A huge congratulations to the supergroup, constructed of female leads in local groups: Claire Perry of Big Mama’s Banned, Nicky Davis of the Reason, and People Like Us, Julia Greenland from Soulville Express, solo artist Charmaigne Andrews, Jules Moreton of Train to Skaville, and of course, their backing band, including Train to Skaville’s saxophonist Karen Potter. I thought I’d create a group chat with Nicky, Jules, Claire and Julia in order to send my congrats and have a chat about how they feel about receiving the award; glutting for punishment?!
I decided to open with, “afternoon ladies, sorry for a group chat but it is just you girls and me, please be gentle,” but consider I may’ve been asking too much.
A moderate reminder from Jules, “Gentle is not in our vocabulary Darren.”
I asked for confirmation, “deadlier than the male, eh?”
“You know it,” Jules replied, “and thanks, we’re delighted about the award.”
“I guess the first question is, where does this take the FOTS next, I know you were thinking about more than the annual gig?”
Nicky replied with emoji, “London O2, then America, then world domination!”
“Yes,” Jules bought it down a peg, “we’re looking at doing two, one in Devizes and one in Melksham, or what Nicky just said!”
Prior to the interview going completely off on one, as I suspected it would, I asked, “do you see this more as a get-together, being it’s an amalgamation of groups, or could it become a gigging group?”
“We’re working towards gigging group!” Jules informed.
Nicky added, “we think we’d all love for it to become a regular gigging band, if we could make it work!”
The girl’s certainly bounce off each other, verbally mind, steady on. Banter ensues, and from recalling the noise in the green room of the Melksham Assembly Hall, equally as loud as the gig, I’m fully aware they get on like a house, or even, residential estate on fire. But, what about their respective bands, are they jealous of the accolade?!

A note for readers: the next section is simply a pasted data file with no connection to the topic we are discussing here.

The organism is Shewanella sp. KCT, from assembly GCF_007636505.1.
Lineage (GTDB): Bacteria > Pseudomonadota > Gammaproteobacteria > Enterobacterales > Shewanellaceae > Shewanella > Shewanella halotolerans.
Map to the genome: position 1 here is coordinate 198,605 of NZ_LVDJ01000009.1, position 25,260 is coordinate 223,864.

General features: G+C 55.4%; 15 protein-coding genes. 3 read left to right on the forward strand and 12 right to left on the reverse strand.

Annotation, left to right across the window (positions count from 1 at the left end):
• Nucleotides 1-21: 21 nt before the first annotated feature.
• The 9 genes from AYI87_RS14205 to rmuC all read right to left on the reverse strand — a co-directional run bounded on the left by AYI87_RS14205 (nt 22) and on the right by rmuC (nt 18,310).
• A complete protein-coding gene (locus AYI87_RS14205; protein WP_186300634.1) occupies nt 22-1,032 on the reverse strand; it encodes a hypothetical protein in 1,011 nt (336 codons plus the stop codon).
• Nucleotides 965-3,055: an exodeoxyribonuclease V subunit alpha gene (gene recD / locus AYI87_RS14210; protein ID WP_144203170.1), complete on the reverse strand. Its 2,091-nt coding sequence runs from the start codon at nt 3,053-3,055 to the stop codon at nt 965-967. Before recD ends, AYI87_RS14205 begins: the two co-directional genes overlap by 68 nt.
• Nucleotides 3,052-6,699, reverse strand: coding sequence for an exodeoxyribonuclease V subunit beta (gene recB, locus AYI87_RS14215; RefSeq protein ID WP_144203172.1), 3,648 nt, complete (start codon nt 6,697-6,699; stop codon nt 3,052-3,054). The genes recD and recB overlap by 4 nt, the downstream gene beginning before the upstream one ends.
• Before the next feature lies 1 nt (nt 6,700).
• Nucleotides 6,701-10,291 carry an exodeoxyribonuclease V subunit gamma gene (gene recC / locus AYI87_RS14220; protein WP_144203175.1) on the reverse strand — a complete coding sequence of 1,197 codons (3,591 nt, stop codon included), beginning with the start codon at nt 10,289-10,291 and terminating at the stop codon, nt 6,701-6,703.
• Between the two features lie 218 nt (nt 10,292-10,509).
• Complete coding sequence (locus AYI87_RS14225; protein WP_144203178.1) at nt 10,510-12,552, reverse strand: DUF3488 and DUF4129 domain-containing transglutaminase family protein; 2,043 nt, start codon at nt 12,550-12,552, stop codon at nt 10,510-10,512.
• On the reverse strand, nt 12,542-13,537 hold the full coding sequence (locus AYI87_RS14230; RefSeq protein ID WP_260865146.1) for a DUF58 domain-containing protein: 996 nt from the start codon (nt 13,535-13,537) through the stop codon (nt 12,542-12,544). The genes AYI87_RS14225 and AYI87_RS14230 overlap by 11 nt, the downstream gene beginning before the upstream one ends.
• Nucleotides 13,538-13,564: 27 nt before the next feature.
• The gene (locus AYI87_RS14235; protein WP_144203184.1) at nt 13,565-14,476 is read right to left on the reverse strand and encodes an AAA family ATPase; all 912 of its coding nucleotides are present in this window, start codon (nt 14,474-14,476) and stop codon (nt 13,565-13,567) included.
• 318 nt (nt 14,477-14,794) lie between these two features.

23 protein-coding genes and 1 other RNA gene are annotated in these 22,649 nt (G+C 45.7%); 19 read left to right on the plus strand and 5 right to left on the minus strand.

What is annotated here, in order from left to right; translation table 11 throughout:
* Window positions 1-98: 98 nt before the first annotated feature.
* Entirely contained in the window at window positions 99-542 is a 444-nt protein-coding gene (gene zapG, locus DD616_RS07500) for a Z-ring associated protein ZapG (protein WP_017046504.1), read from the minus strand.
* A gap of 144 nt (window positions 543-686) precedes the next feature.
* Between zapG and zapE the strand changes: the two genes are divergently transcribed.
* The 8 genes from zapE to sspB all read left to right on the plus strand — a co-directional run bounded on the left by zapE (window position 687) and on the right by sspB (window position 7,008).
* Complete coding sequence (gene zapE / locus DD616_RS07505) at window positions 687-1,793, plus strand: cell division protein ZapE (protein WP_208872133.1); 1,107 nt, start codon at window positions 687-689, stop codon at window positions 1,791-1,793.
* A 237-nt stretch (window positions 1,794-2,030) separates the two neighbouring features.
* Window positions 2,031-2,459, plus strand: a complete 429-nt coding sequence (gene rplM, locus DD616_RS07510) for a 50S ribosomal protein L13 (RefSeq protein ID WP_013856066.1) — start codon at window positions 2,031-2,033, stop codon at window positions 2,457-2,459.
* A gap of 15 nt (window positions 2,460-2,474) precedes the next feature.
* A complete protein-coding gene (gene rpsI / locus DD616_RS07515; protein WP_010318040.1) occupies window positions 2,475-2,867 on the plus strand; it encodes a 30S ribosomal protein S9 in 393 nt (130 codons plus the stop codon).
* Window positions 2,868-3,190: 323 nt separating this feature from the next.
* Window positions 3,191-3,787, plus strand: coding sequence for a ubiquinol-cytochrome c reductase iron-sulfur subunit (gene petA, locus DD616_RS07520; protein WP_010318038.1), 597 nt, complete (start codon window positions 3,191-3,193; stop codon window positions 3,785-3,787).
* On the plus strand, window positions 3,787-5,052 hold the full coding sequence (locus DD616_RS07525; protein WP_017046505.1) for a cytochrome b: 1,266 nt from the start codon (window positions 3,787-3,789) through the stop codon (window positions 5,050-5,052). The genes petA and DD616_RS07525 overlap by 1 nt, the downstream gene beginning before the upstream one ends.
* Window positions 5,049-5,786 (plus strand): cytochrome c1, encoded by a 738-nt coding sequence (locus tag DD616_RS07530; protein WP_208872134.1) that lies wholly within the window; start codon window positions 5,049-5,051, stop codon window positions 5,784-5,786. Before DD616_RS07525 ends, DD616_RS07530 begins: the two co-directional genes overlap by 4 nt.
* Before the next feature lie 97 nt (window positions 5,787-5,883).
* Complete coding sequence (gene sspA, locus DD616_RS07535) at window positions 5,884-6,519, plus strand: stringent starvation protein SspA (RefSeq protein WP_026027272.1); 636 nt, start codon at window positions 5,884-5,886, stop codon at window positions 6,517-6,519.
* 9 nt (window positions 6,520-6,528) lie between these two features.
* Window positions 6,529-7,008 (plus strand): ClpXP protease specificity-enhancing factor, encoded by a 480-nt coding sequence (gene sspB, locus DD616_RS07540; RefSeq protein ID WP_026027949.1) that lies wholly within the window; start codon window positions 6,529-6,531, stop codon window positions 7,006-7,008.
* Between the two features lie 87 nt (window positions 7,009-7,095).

“No jealousy at all from my lot,” Nicky confirmed.
“Some gigs will be for personal revenue,” I asked, “rather than charity?”
Perfectly understandably, “yes,” Jules confirmed, “after 5 years of us paying for rehearsal rooms, travel expenses etc, it’s about time we earned ourselves a few quid!”
Will they do an annual fund-raiser this year too, though?
“Every year!” Jules exclaimed, “We won’t forget our roots.” We chatted on ideal venues in Devizes, which is never simple, Female of the Species draws crowd, and being there’s five divas here, they’d need a lot of room. I’d have to be careful how I put that to them though!
“Yes,” Claire Perry finally entered the chatroom; when all hell is due to break lose, “…need lots of room to shake our thangggsss!”
“Will you be doing a song or two at the mayor’s reception,” I asked, in an attempt to keep it refined, “or just getting a badge and certificate?”
“I’m going for the champagne!” Nicky laughed.
“Haaa!!” Claire, stuck on the previous subject responded, “be warned…some of us have ‘thannnngggs’ that need a wide-angle lens!?”
That’s simply not true, it’s all about the bass, no treble. “It’s a beautiful thang,” I pay compliment, “am I quoting you on that Claire?!” I reiterated, “let me rephrase: I am quoting you that!”
To Claire, it’s all meat and no gravy, considering she should ask for extra gravy on the menu choice, I guess the girls get fed at this award ceremony. “That’s fine Darren, but I’m the naughty one! – the girls might have to bring a roll of gaffer tape to keep me schtum!”
Jules finally answers the actual question, “We won’t be performing at the awards ceremony, this will be the only time that we can all get together and enjoy a drink or two! I’ve got the gaffer tape, Claire. We also thought we would make a little video entitled ‘a girl’s guide to gigging’. Between us we have some of the most hilarious gig stories.”